Hoping to follow up last week’s exciting British horror debut with another, I decided on director Joe Marcantonio’s first feature film Kindred as my review for this week, and His House proved to be a more useful direct comparison than I expected. Though the two movies share a focus on Black protagonists under threat in predominantly White spaces, they represent two very different approaches to the horror genre, with the purely psychological Kindred relying almost entirely on situation and atmosphere for its ‘scares.’ It might fall more into the mystery/thriller category for some viewers, but I think that’s more the result of it being unsuccessful at generating fear than any intentional investment in the mystery on the part of the filmmakers. Marcantonio’s movie almost inexplicably struggles to be interesting, and looking back at why His House succeeds might offer some insight into why Kindred doesn’t.

Protagonist Charlotte (Tamara Lawrence) and her boyfriend Ben (Edward Holcroft) have decided to leave Scotland for Australia, much to the chagrin of his mother Margaret (Fiona Shaw), who lives on the family estate Ben is one day set to inherit. Before they can make the move, Charlotte learns she is pregnant, and though Ben convinces her they should have the baby, he dies suddenly before it is born. Grieving and seemingly sickened by the pregnancy, she is taken in by Margaret and Ben’s stepbrother Thomas (Jack Lowden) and soon finds herself unable to leave. When Charlotte is plagued by nightmares and dizzy spells as she becomes more desperate to return home, viewers must decide whether she is as sick as Margaret and Thomas claim or whether she is the victim of their conspiracy to take Ben’s child.

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Kindred might lack originality, with Rosemary’s Baby being an obvious touchstone, but that comparison alone is enough to see that it has everything it needs to be a successful horror film on paper. In practice, however, it makes a number of crucial missteps. In the interests of intrigue and ambiguity, Marcantonio keeps his storytelling extremely restrained, staying stubbornly vague about the situation’s true nature for most of the runtime. His House plays with the same tension surrounding the reality of its threat, but Weekes’ strategy is to soak his film in dread, creating the sense that evil could be coming from any direction. Marcantonio does the opposite, and whereas Weekes abandons his strategy too soon, Kindred should have turned things up long before it does.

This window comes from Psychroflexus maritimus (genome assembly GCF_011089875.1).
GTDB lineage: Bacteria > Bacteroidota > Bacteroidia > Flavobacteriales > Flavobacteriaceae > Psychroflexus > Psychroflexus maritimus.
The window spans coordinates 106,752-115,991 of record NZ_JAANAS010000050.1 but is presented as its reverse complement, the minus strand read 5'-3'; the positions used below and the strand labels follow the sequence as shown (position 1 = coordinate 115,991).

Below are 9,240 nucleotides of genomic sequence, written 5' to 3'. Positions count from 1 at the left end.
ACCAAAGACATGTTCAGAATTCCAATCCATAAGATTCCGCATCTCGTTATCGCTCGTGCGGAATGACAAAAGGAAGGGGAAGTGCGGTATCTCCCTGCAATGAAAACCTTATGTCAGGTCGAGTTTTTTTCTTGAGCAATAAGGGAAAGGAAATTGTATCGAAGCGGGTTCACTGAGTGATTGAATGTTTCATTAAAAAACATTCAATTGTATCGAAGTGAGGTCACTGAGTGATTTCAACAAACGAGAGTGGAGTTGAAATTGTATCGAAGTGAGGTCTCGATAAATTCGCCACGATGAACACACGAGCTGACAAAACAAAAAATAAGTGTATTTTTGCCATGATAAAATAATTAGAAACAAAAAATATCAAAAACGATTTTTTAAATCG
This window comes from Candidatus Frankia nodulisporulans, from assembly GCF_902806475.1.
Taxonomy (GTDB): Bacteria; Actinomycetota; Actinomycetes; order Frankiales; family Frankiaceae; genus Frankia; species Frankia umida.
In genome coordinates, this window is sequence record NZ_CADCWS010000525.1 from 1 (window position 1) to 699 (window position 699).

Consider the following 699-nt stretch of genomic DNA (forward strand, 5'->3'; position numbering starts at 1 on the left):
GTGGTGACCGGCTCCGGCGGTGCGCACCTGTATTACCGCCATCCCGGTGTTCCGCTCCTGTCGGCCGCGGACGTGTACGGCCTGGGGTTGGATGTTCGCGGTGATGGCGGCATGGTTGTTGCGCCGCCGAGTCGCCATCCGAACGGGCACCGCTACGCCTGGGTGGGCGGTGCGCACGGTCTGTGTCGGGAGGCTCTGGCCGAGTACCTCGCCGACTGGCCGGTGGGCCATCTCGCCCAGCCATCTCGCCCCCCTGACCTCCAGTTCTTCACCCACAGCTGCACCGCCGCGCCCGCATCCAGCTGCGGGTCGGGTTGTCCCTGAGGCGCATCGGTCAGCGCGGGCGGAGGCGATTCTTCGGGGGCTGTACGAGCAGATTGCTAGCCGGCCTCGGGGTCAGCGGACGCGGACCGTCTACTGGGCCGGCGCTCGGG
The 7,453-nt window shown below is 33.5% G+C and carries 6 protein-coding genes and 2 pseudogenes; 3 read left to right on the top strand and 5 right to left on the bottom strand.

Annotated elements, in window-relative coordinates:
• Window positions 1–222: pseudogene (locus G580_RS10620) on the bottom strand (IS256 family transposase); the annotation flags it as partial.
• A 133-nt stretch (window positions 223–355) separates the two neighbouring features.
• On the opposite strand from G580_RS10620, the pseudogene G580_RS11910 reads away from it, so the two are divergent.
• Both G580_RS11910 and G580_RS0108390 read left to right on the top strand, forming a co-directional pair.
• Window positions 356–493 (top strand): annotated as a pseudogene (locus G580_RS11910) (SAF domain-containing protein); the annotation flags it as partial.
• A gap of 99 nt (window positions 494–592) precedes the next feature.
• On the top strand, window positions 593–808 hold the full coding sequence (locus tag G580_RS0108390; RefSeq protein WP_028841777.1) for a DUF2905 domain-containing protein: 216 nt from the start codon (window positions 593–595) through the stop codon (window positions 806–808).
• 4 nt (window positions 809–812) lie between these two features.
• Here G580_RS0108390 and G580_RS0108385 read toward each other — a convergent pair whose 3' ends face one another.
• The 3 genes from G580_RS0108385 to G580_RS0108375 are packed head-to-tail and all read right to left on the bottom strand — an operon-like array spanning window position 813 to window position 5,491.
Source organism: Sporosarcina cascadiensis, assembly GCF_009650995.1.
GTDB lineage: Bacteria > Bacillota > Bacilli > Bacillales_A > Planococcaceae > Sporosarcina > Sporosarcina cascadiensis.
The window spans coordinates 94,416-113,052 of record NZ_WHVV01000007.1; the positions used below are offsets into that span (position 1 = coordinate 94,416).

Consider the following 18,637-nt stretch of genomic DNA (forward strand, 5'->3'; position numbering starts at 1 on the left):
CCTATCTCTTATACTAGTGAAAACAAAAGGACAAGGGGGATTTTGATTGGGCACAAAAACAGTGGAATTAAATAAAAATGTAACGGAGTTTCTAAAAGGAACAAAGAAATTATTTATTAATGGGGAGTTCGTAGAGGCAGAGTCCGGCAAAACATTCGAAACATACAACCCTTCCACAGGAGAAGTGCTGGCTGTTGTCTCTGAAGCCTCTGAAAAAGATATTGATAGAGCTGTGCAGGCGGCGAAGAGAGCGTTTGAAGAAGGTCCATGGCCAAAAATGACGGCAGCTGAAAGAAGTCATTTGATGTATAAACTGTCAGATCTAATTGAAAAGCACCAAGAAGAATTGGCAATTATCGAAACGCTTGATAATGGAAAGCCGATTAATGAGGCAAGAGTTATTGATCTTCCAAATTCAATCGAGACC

Comparing the two films’ approaches to dream sequences reveals an entirely different, and arguably more damning, problem. Kindred takes an equally slow-burn approach to character development, keeping backstory and motivation very close to the chest, and this suggests a fundamental misunderstanding of why audiences find these stories engaging. Birds are a recurring feature of Charlotte’s dreams, and multiple instances of her seeing them in waking life are intended to cast doubt on her sanity, but birds aren’t described as meaning anything to her. Contrastingly, Bol’s visions of the churning sea in His House are pulled directly from his memory; they accomplish the same goal while also teaching us about who he is. Kindred is not devoid of such detail, but keeping it hidden for so long ultimately devalues it— had the film really invested in the horror of Charlotte’s situation, not just the situation in general, it might have lived up to the potential of its premise.